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Generalists or Specialists?

PostPosted: Wed Jul 30, 2008 3:15 am
by Arkad
Another great memo from the DNI. Though he makes a strong case that Intelligence Officers are specialists, give it a read and ask yourself if IWOs are specialists? Should they be? What are the specialized disciplines within the community? How does the "Cyber Workforce" fit into this discussion?

PostPosted: Wed Jul 30, 2008 6:57 am
by yoshi
Maybe we could make a case for being intel officers who possess a subspecialty in SIGINT and collect the bonus offered 1630s. LOL!:)

PostPosted: Wed Jul 30, 2008 4:35 pm
by VQ Bubba
Arkad wrote:Another great memo from the DNI. Though he makes a strong case that Intelligence Officers are specialists, give it a read and ask yourself if IWOs are specialists? Should they be? What are the specialized disciplines within the community? How does the "Cyber Workforce" fit into this discussion?


I agree...an excellent discussion of the need for specialization. And even though there is not an "IWO" warfare qualification pin to wear on our chests along the lines of a SWO pin or aviator wings, I like to think of the generalist vs specialist roles along these lines:

We all wear the officer crest on our garrison caps...this is the mark of the generalist...the Mark 1 Mod 0 naval officer, responsible for a baseline knowledge and understanding of the world and the military. It means that we can and will fill any billet the Navy requires us to fill.

The 1610/6440 IWO designation is the mark of our specialization in SIGINT. When you look at the basics of SIGINT, we are talking about a detailed understanding of how the flow of electrons provides/denies/protects indications and intelligence. As a soon to be former VQ NFO (Generalist officer / Specialist aviator / sub-specialist threat SIGINT fusion and reporting), I relied upon the IWO onboard to be the SIGINT expert. Whether it is via electrons pulsed out over the air from a radar or running across fiber lines in discrete information-bearing modulation types...it's all SIGINT. And that is where our need to sub-specialize arises and why continual education is critical.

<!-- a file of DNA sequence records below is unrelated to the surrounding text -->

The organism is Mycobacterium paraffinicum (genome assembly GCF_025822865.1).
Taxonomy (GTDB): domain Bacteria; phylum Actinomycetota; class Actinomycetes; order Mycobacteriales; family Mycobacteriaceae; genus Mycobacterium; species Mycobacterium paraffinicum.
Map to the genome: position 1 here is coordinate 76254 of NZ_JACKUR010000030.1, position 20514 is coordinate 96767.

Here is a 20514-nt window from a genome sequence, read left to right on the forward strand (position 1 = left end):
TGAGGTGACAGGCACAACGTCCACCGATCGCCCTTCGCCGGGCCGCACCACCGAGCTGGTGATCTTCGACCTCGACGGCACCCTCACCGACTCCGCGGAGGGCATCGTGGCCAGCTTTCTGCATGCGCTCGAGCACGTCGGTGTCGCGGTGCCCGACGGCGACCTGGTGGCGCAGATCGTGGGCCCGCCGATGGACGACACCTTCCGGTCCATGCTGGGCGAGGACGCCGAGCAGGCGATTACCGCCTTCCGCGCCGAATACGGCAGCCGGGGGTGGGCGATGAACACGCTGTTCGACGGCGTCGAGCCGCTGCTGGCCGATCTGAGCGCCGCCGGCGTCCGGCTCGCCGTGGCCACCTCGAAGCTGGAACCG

My point is that we are both generalists and specialists...it's how the job works.

Thoughts?

PostPosted: Wed Jul 30, 2008 4:37 pm
by Sum1
Careful... SIGINT is now only one facet of our job.

That's part of the reason we're IW officers now and not cryptology officers anymore.

PostPosted: Wed Jul 30, 2008 6:09 pm
by OmegaMan
VQ Bubba wrote:I agree...an excellent discussion of the need for specialization. And even though there is not an "IWO" warfare qualification pin to wear on our chests along the lines of a SWO pin or aviator wings...


I have heard scuttlebutt about an Intel warfare pin in the works... and the feedback from the URL communities has been negative.

PostPosted: Wed Jul 30, 2008 6:15 pm
by VQ Bubba
Sum1 wrote:Careful... SIGINT is now only one facet of our job.

That's part of the reason we're IW officers now and not cryptology officers anymore.


I hear you...I guess I'm defining SIGINT in more broad terms than the book definition. But when I look at the definition of an IWO (quoting from the NPC Pers472 page) :

"IW officers are the Navy?s Information Warriors with expertise in all facets of Information Operations (IO), including traditional cryptology, Command and Control, Computer Network Operations and space systems...They deliver and operate reliable, secure and battle-ready global networks, and lead in development and integration of IO capabilities in the Fleet."

...I read that as areas of expertise all focusing on the movement (good guy and bad guy) of information and/or intelligence via electronic means (ie signals) and how to use that knowledge.

I submit that the average URL officer, while a user and consumer of IO, does not adequately appreciate the complexities. The 1610 is that specialist.